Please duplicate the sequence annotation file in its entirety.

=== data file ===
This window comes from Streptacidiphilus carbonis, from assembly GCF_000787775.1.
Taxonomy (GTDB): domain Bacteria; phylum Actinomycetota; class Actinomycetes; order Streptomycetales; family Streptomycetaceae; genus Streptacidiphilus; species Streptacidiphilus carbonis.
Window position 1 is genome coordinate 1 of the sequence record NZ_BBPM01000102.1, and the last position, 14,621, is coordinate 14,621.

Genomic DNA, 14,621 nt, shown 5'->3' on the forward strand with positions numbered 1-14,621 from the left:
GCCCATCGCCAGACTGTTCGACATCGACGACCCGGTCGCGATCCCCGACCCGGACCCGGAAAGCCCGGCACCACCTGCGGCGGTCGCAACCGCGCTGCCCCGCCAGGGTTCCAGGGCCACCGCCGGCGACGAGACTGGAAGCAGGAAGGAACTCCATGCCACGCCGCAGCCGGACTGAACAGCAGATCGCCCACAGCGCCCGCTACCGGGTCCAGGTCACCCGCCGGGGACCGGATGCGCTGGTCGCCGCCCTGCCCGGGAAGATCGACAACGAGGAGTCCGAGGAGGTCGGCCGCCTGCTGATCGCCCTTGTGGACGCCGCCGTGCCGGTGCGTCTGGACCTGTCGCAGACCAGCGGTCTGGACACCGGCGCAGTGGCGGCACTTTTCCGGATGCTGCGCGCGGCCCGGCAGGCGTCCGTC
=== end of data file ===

This window comes from Streptacidiphilus carbonis, from assembly GCF_000787775.1.
Taxonomy (GTDB): domain Bacteria; phylum Actinomycetota; class Actinomycetes; order Streptomycetales; family Streptomycetaceae; genus Streptacidiphilus; species Streptacidiphilus carbonis.
Window position 1 is genome coordinate 1 of the sequence record NZ_BBPM01000102.1, and the last position, 14,621, is coordinate 14,621.

Genomic DNA, 14,621 nt, shown 5'->3' on the forward strand with positions numbered 1-14,621 from the left:
GCCCATCGCCAGACTGTTCGACATCGACGACCCGGTCGCGATCCCCGACCCGGACCCGGAAAGCCCGGCACCACCTGCGGCGGTCGCAACCGCGCTGCCCCGCCAGGGTTCCAGGGCCACCGCCGGCGACGAGACTGGAAGCAGGAAGGAACTCCATGCCACGCCGCAGCCGGACTGAACAGCAGATCGCCCACAGCGCCCGCTACCGGGTCCAGGTCACCCGCCGGGGACCGGATGCGCTGGTCGCCGCCCTGCCCGGGAAGATCGACAACGAGGAGTCCGAGGAGGTCGGCCGCCTGCTGATCGCCCTTGTGGACGCCGCCGTGCCGGTGCGTCTGGACCTGTCGCAGACCAGCGGTCTGGACACCGGCGCAGTGGCGGCACTTTTCCGGATGCTGCGCGCGGCCCGGCAGGCGTCCGTC